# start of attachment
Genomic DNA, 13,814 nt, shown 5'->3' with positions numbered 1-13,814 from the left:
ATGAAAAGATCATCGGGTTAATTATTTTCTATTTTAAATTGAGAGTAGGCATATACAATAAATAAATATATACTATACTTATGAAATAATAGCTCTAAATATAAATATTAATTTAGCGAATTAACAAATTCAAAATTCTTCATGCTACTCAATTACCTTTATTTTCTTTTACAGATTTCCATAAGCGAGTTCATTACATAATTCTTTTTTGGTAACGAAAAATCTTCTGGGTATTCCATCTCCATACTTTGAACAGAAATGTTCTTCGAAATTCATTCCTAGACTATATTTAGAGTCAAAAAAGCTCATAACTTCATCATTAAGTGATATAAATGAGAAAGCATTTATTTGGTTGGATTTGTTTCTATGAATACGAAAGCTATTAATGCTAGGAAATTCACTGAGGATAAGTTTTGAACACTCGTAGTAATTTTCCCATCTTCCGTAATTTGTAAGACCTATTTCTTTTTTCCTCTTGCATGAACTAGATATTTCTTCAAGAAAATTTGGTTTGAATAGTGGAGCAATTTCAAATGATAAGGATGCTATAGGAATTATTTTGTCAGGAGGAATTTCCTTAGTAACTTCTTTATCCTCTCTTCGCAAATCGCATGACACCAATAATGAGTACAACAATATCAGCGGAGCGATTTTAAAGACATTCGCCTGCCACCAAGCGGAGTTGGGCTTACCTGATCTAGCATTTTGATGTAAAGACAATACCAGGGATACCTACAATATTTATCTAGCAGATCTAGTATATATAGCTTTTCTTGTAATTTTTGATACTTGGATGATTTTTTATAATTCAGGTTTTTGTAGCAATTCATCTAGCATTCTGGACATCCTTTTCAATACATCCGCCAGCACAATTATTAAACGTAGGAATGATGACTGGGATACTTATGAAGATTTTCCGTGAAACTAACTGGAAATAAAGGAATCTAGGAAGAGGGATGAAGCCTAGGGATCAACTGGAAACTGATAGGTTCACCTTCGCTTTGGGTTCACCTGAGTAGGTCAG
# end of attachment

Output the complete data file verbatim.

Genomic DNA, 13,814 nt, shown 5'->3' with positions numbered 1-13,814 from the left:
ATGAAAAGATCATCGGGTTAATTATTTTCTATTTTAAATTGAGAGTAGGCATATACAATAAATAAATATATACTATACTTATGAAATAATAGCTCTAAATATAAATATTAATTTAGCGAATTAACAAATTCAAAATTCTTCATGCTACTCAATTACCTTTATTTTCTTTTACAGATTTCCATAAGCGAGTTCATTACATAATTCTTTTTTGGTAACGAAAAATCTTCTGGGTATTCCATCTCCATACTTTGAACAGAAATGTTCTTCGAAATTCATTCCTAGACTATATTTAGAGTCAAAAAAGCTCATAACTTCATCATTAAGTGATATAAATGAGAAAGCATTTATTTGGTTGGATTTGTTTCTATGAATACGAAAGCTATTAATGCTAGGAAATTCACTGAGGATAAGTTTTGAACACTCGTAGTAATTTTCCCATCTTCCGTAATTTGTAAGACCTATTTCTTTTTTCCTCTTGCATGAACTAGATATTTCTTCAAGAAAATTTGGTTTGAATAGTGGAGCAATTTCAAATGATAAGGATGCTATAGGAATTATTTTGTCAGGAGGAATTTCCTTAGTAACTTCTTTATCCTCTCTTCGCAAATCGCATGACACCAATAATGAGTACAACAATATCAGCGGAGCGATTTTAAAGACATTCGCCTGCCACCAAGCGGAGTTGGGCTTACCTGATCTAGCATTTTGATGTAAAGACAATACCAGGGATACCTACAATATTTATCTAGCAGATCTAGTATATATAGCTTTTCTTGTAATTTTTGATACTTGGATGATTTTTTATAATTCAGGTTTTTGTAGCAATTCATCTAGCATTCTGGACATCCTTTTCAATACATCCGCCAGCACAATTATTAAACGTAGGAATGATGACTGGGATACTTATGAAGATTTTCCGTGAAACTAACTGGAAATAAAGGAATCTAGGAAGAGGGATGAAGCCTAGGGATCAACTGGAAACTGATAGGTTCACCTTCGCTTTGGGTTCACCTGAGTAGGTCAG